Sermon on Matthew 16:13-20
Text: When Jesus came to the region of Caesarea Philippi, he asked his disciples, “Who do people say the Son of Man is?”
14 They replied, “Some say John the Baptist; others say Elijah; and still others, Jeremiah or one of the prophets.”
15 “But what about you?” he asked. “Who do you say I am?”
16 Simon Peter answered, “You are the Messiah, the Son of the living God.”
17 Jesus replied, “Blessed are you, Simon son of Jonah, for this was not revealed to you by flesh and blood, but by my Father in heaven. 18 And I tell you that you are Peter, and on this rock I will build my church, and the gates of Hades will not overcome it. 19 I will give you the keys of the kingdom of heaven; whatever you bind on earth will be bound in heaven, and whatever you loose on earth will be loosed in heaven.” 20 Then he ordered his disciples not to tell anyone that he was the Messiah.
With many events in history, you will find discrepancies in the accounts of what happened. For example, when you talk about the assassination of President Kennedy, you will find some people claim that it was a lone gunman, Lee Harvey Oswald. Others argue that there must have been at least two, if not three, gunmen. Who was behind it? There are theories about that, too. Some people think one thing. Others have another theory. It’s hard to know who’s right. Thankfully, this is not the case when it comes to speaking about whom Jesus Christ is. This morning, we are going to talk about CONFESSING CHRIST, first of all, by looking at 1. What The World Says About Christ. Then, we will study 2. What Our Faith Teaches.
Jesus, as he was teaching his disciples, began with a question, “Who do people say the Son of Man is?” (Verse 13) When Jesus uses the term “Son of Man,” he is referring to himself. Jesus did not ask this question because he needed his disciples to bring him up to date. He used this question to set up the truth that he wanted to teach them.
His disciples answered, “Some say John the Baptist; others say Elijah; and still others, Jeremiah or one of the prophets.” (Verse 14) These were some of the prevailing opinions about Jesus in his day. We have heard some of them expressed elsewhere in Scriptures. For example, King Herod said that Jesus was John the Baptist, raised from the dead. This must have caused great fear for Herod because he had John put to death. Apparently, some picked up on Herod’s idea and spread it. Some people thought that Jesus was Elijah. This is due to a misinterpretation of a prophecy found in Malachi 4:5, “See, I will send the prophet Elijah to you before that great and dreadful day of the LORD comes.” In reality, that prophecy pointed to the work of John the Baptist, as he got the people ready for the coming of Jesus. Jesus shows us this in Matthew 11:13&14, “For all the Prophets and the Law prophesied until John. And if you are willing to accept it, he is the Elijah who was to come.” Still, others thought that Jesus was Jeremiah. It is difficult to say where people might have gotten this notion. It could be that they were influenced by the apocryphal book of 2 Maccabees, which speaks of Jeremiah concealing the ark of the covenant in a cave until the Lord would return to Israel. Finally, there were others who said that Jesus was one of the Old Testament prophets, who had come back from the dead. There were many different opinions about whom Jesus was in his day.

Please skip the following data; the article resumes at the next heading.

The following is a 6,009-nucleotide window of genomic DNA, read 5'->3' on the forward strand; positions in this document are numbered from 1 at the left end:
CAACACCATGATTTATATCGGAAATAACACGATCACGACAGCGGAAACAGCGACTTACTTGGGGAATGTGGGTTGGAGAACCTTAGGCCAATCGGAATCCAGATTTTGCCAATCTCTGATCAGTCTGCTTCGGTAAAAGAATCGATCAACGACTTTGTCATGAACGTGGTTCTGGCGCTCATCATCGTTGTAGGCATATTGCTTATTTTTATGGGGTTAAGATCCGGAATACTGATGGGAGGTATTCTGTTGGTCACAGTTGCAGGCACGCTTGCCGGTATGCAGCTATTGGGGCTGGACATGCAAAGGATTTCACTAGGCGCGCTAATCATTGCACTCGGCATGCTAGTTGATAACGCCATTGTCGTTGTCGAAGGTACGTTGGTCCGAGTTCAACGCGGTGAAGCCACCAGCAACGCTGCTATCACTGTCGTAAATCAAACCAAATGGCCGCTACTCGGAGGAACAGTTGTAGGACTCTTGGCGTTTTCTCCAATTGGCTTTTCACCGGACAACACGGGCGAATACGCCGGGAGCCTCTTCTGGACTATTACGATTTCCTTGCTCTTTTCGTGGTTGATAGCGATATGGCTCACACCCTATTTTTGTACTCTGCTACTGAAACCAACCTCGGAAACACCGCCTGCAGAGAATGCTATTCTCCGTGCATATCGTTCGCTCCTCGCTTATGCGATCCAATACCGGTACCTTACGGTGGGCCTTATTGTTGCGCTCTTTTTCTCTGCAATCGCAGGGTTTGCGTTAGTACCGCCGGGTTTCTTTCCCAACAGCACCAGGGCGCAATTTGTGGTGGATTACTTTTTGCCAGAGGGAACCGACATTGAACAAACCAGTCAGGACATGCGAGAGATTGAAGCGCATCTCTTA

In this respect, today’s world is little different from the world of Jesus’ day. People still have many different opinions as to whom Jesus is. The Muslims teach that Jesus was a great prophet, on the level with Moses, but inferior to the greatest prophet of all, Mohammed. If you were to ask a Mormon, who Jesus is, they would tell you that Jesus is one of many sons and daughters of God. However, Jesus is no more divine than any other person here on the earth. Jehovah’s Witnesses will tell you that Jesus is only a human being. He was perfect, but still only a human.
The list could go on and on. There are many people out there who think of Jesus as a good man. He gave us a good example as to how we should live our lives. He spoke of loving your neighbor. He spoke about peace. He was a nice man. There are still others who try to deny Christ’s existence entirely. They say that Jesus is merely a name given to a fictional character, who provided the backdrop for some stories that had some moral meanings behind them.
We are surrounded by many ideas as to whom Jesus was. Every place we look, we find someone trying to tell us who Jesus is. Thankfully, we do not have to depend on shifting public opinion to find out the answer. Instead, we have a faith that has been worked in our hearts and the pages of Holy Scriptures, which tell us exactly who Jesus is.
Jesus shows us the reason he asked this initial question from his disciples, by asking a follow-up question: “But what about you? Who do you say I am?” (Verse 15) Jesus shifts the focus from public opinion to an opportunity for the disciples to examine what they believed. He invites them to examine their hearts and confess their faith concerning him.
Peter, as he often did, spoke up for the group. In doing so, he expressed one of the most beautiful confessions about Jesus ever recorded. Peter said, “You are the Messiah, the Son of the living God.” (Verse 16) With this simple statement, Peter confessed many of the truths about whom Jesus is.